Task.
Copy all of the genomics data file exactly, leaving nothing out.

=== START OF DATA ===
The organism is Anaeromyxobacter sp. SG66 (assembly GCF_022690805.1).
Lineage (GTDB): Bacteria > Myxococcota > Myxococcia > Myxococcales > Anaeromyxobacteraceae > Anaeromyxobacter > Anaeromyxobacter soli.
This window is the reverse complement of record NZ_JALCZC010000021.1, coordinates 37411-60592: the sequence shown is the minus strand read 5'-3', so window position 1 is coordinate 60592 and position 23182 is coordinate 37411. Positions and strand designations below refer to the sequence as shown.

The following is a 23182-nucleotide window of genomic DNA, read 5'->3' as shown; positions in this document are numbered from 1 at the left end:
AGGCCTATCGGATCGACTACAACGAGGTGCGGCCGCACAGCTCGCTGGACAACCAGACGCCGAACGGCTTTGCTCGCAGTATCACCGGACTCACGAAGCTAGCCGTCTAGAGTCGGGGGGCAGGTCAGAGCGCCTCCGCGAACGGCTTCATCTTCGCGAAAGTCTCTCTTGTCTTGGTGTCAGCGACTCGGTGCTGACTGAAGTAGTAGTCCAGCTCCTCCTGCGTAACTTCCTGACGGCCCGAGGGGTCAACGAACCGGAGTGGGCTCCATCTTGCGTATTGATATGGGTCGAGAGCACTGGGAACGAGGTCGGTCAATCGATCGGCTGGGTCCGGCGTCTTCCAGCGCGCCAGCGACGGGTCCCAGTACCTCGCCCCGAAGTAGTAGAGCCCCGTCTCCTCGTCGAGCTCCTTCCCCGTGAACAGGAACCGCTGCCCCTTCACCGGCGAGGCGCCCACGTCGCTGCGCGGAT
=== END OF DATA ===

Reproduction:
The organism is Anaeromyxobacter sp. SG66 (assembly GCF_022690805.1).
Lineage (GTDB): Bacteria > Myxococcota > Myxococcia > Myxococcales > Anaeromyxobacteraceae > Anaeromyxobacter > Anaeromyxobacter soli.
This window is the reverse complement of record NZ_JALCZC010000021.1, coordinates 37411-60592: the sequence shown is the minus strand read 5'-3', so window position 1 is coordinate 60592 and position 23182 is coordinate 37411. Positions and strand designations below refer to the sequence as shown.

The following is a 23182-nucleotide window of genomic DNA, read 5'->3' as shown; positions in this document are numbered from 1 at the left end:
AGGCCTATCGGATCGACTACAACGAGGTGCGGCCGCACAGCTCGCTGGACAACCAGACGCCGAACGGCTTTGCTCGCAGTATCACCGGACTCACGAAGCTAGCCGTCTAGAGTCGGGGGGCAGGTCAGAGCGCCTCCGCGAACGGCTTCATCTTCGCGAAAGTCTCTCTTGTCTTGGTGTCAGCGACTCGGTGCTGACTGAAGTAGTAGTCCAGCTCCTCCTGCGTAACTTCCTGACGGCCCGAGGGGTCAACGAACCGGAGTGGGCTCCATCTTGCGTATTGATATGGGTCGAGAGCACTGGGAACGAGGTCGGTCAATCGATCGGCTGGGTCCGGCGTCTTCCAGCGCGCCAGCGACGGGTCCCAGTACCTCGCCCCGAAGTAGTAGAGCCCCGTCTCCTCGTCGAGCTCCTTCCCCGTGAACAGGAACCGCTGCCCCTTCACCGGCGAGGCGCCCACGTCGCTGCGCGGAT